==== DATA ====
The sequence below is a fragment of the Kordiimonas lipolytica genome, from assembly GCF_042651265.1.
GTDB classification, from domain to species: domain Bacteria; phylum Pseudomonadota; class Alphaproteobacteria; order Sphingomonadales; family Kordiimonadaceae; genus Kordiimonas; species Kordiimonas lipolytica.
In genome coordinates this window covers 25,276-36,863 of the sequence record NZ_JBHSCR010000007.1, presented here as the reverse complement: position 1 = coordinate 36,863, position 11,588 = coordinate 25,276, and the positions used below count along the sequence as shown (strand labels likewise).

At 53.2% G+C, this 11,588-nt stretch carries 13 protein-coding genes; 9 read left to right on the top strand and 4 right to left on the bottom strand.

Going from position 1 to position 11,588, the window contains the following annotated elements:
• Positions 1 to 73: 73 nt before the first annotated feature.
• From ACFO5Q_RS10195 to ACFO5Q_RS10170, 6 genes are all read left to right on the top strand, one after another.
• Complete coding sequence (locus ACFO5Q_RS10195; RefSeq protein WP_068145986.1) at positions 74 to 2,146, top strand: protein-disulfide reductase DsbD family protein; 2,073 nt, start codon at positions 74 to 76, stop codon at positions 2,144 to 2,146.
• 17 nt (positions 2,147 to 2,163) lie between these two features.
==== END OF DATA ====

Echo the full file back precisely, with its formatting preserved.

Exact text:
The sequence below is a fragment of the Kordiimonas lipolytica genome, from assembly GCF_042651265.1.
GTDB classification, from domain to species: domain Bacteria; phylum Pseudomonadota; class Alphaproteobacteria; order Sphingomonadales; family Kordiimonadaceae; genus Kordiimonas; species Kordiimonas lipolytica.
In genome coordinates this window covers 25,276-36,863 of the sequence record NZ_JBHSCR010000007.1, presented here as the reverse complement: position 1 = coordinate 36,863, position 11,588 = coordinate 25,276, and the positions used below count along the sequence as shown (strand labels likewise).

At 53.2% G+C, this 11,588-nt stretch carries 13 protein-coding genes; 9 read left to right on the top strand and 4 right to left on the bottom strand.

Going from position 1 to position 11,588, the window contains the following annotated elements:
• Positions 1 to 73: 73 nt before the first annotated feature.
• From ACFO5Q_RS10195 to ACFO5Q_RS10170, 6 genes are all read left to right on the top strand, one after another.
• Complete coding sequence (locus ACFO5Q_RS10195; RefSeq protein WP_068145986.1) at positions 74 to 2,146, top strand: protein-disulfide reductase DsbD family protein; 2,073 nt, start codon at positions 74 to 76, stop codon at positions 2,144 to 2,146.
• 17 nt (positions 2,147 to 2,163) lie between these two features.